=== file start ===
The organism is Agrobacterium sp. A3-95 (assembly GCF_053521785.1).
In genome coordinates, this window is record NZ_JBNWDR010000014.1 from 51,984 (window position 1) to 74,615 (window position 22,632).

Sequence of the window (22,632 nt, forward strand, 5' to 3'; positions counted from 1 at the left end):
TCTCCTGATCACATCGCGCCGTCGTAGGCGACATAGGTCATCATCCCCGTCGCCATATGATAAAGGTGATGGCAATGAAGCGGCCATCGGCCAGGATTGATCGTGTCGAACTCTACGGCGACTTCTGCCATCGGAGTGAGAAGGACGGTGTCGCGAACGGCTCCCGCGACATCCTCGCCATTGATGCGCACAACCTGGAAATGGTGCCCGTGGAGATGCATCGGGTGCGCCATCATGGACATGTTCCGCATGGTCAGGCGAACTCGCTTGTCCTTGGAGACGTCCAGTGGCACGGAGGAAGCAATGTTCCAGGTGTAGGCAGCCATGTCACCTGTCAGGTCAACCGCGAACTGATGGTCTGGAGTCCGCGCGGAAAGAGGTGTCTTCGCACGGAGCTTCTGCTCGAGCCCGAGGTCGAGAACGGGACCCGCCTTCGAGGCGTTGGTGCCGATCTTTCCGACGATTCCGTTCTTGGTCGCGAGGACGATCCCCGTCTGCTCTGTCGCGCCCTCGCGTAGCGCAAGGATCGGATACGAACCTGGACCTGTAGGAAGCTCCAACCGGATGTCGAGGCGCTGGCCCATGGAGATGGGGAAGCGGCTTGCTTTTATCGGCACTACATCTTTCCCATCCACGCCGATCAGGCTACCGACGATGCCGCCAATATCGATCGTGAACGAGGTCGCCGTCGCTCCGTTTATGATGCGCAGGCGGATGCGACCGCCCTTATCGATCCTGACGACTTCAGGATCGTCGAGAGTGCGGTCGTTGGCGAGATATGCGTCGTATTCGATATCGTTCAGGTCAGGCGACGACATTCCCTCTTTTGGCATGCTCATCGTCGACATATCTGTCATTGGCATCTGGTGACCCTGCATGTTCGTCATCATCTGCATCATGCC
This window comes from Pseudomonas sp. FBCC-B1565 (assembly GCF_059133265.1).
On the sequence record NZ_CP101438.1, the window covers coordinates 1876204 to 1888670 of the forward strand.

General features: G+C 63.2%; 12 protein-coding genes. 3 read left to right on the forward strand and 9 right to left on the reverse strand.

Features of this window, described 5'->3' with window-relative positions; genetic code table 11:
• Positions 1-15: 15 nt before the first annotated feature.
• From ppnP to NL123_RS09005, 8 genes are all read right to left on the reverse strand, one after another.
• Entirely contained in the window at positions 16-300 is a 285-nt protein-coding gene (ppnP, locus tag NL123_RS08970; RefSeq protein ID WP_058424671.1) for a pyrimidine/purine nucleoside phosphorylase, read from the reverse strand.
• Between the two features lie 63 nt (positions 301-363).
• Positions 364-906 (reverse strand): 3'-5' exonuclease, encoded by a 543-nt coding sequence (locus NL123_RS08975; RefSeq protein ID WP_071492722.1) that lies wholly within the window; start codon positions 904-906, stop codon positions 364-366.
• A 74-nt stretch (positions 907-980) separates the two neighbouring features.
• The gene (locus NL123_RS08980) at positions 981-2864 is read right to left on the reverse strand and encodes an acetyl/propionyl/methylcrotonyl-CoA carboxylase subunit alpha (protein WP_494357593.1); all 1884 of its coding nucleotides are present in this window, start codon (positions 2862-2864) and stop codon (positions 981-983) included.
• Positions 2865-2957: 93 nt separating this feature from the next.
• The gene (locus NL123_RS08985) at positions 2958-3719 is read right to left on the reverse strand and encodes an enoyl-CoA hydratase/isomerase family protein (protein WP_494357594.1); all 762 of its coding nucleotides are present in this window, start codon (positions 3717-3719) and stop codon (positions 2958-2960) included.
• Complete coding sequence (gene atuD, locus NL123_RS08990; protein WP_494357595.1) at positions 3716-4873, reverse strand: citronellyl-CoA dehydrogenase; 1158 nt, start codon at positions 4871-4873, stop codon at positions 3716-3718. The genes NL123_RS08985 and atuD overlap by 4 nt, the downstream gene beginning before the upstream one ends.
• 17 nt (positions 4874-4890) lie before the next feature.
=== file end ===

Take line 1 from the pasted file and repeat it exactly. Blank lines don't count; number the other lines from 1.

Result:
The organism is Agrobacterium sp. A3-95 (assembly GCF_053521785.1).